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Sunday, June 22, 2014

The Moth

She got the head count for the party from her friend. - sambar for twenty people. "This should be fairly easy," she thought. Having routinely made sambar for ten people, she would just double the quantities and be done with it on the day of the picnic.
The day of the picnic dawned, bright and beautiful, after the heavy rains of the previous night. No more rain was in  the forecast for the day.
The dal was simmering away in the pressure cooker and the vegetables being chopped with alacrity, when the pressure cooker decided to malfunction and release steam prematurely. She rushed to remove it from the heat and realign the gasket. Back to the stove, with fingers crossed this time that the dal would finish cooking in peace. Alas, that was not to be. It turned out partly cooked and needed an additional round of steaming in the dubious cooker.
Finally, a good half hour later than planned, the sambar for twenty was done, poured into a disposable roaster, wrapped up in plastic wrap and aluminum foil ample enough to hermetically seal it for a voyage to outer space. Time to head out to the picnic, which was being held in a shelter at a local park.
The shelter was surrounded by large puddles of water,  the picnic tables covered with bird droppings, the remnants of last year's autumn wood fires in the chimney. A solitary chickadee hopped hopefully on the table, chirping as the people made their way gingerly past the puddles and slimy mud onto the concrete of the shelter. Time to get cracking on spreading plastic sheets and setting up the food for the picnic.
Two hours later, the dingy shelter looked transformed. People filled every nook and cranny, chairs were set up in the drying grass nearby, food aplenty on all the tables as everyone brought their offerings to the potluck. The sambar shared space with the onion chutney and idlis, and a few of the younger kids had already started digging into their share of the goodies.
She turned away from her chatting friends toward the food tables when she spied a commotion around the sambar pan and rushed to investigate. She saw a lady gingerly ladling out a scoop of it, and dashing it on the ground near the post. A black and red moth fluttered to the side, and one of the other ladies nearby took it into her head to attempt to stamp on the moth.
The hostess of the party rushed up. " I must discard the sambar!"she declared definitively and loudly.  Sambar-lady looked up in horror. "Oh no, it was barely in the sambar for more than a couple of seconds. After all my effort...", she wailed.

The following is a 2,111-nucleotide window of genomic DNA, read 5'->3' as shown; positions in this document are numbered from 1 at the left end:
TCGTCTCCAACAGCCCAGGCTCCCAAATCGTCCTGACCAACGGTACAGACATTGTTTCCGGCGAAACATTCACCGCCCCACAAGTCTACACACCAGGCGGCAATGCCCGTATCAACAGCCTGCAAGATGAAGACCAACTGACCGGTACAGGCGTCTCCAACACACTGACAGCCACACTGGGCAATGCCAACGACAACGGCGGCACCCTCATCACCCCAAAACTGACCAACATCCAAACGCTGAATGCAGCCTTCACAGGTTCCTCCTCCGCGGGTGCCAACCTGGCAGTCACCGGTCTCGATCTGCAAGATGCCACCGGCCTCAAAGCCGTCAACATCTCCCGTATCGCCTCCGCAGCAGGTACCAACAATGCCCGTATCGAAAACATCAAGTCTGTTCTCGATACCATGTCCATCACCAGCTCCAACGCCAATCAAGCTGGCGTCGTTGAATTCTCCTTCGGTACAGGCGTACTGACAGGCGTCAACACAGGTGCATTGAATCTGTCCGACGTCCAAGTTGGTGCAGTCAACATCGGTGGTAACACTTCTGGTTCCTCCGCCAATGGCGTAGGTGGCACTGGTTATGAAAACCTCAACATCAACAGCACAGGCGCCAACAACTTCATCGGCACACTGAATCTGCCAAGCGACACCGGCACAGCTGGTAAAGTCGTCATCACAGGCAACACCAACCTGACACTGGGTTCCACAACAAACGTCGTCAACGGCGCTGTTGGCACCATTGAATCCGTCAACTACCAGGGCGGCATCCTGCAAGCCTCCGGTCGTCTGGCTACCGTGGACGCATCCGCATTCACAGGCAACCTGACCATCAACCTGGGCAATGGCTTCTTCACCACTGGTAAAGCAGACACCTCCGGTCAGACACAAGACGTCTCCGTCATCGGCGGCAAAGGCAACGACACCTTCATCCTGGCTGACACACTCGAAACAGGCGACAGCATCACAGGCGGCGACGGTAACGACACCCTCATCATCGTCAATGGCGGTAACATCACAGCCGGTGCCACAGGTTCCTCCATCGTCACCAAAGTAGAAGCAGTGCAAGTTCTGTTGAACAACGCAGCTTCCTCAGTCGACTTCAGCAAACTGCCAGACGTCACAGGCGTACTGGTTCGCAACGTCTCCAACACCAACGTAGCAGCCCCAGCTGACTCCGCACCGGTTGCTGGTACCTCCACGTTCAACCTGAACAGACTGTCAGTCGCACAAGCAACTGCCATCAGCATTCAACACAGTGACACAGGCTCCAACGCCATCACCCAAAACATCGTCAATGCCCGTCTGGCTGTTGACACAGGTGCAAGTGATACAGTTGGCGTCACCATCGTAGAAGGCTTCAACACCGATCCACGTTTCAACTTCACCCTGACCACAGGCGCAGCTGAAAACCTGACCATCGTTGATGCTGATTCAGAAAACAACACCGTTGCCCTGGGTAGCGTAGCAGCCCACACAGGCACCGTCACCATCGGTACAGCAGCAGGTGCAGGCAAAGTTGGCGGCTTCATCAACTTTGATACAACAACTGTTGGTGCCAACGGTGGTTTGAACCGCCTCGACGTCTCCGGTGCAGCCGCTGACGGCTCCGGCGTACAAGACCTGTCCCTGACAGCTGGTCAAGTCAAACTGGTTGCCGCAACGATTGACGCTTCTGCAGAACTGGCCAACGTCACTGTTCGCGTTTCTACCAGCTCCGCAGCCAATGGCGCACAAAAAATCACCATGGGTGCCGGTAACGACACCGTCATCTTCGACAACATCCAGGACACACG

"Oh, but everyone has seen it fall into the sambar! I know, I feel so bad about having to toss out the sambar... but..." pleaded the hostess.
 "But what will the others do when they come to have the idlis. I don't think the chutney will be enough."
"The sambar is almost over anyway", said the hostess.
"No, it's only about a third done. That is a deep pan, so you will be tossing out two thirds of it. Any way, do what you wish", despaired Sambar-lady.
 She turned away, not wishing to see what transpired with her precious sambar and walked off to talk with other friends. A few minutes later, the hostess confirmed, with much apologies that she did decide to toss out the sambar.
"Watch out for the rest of the dishes that are now sitting out in the open. There are bound to be other insects to fall into them, if we aren't careful." tossed Sambar-lady as a final quip.

As to the moth, who knows whether it survived the stomp. Sambar-lady loves to think that it flew away despite the abuse heaped on its little self. And Sambar-lady will offer to only bring bottles of pop rather than slaving away over a stove the next time she appears at a picnic, as she recovers from the tragedy of the lost sambar.

Mystical Mornings

A picture is worth a thousand words...

Mornings, misty and otherwise.

Wednesday, June 11, 2014

Baby Sparrow

It looked at me and turned its back, busily attempting to munch on the remnants of an oak blossom stuck to our mat. Only the picture window and screen separated us, as I knelt on the carpet about 2 feet away inside the house, while the baby sparrow sat outside on the deck.

I moved up sneakily, every time its back was turned, feeling faintly like the creepy stone angels of Dr.Who. In just three tries, I was practically nose to beak with it.It stood unafraid and continued to chirp silently through the glass, picking at bits of dried leaf now. I could practically hear it accusing me "I'm hungry, give me food!", just like my human kids coming home ravenous after a hard day at school.

"Come here quick!", I called out to M, as she tapped away aimlessly at her iPod. "You have to see this little bird." She rushed and knelt by my side, as I continued my silent communion with the little feathered friend. It chirped some more, preened its feathers. "Look at the line of down around the wings!', M exclaimed. "What kind of bird is it?"

I didn't know offhand, though it had all the markings of a sparrow. I would need to look it up later. Should I rush for my camera or phone to try and capture it, or rest in the moment and just watch it? Decisions, decisions.  The minutes ticked by, and routine called. It was time to continue getting ready for school and work and the morning rush hour.

I stepped away regretfully, and sure enough, a moment later, Baby Sparrow had flown away.

Here is a photo of a baby sparrow, though not the one I saw, just to give a feel for what my encounter was like.  Although I must say, my baby sparrow was immeasurably cuter.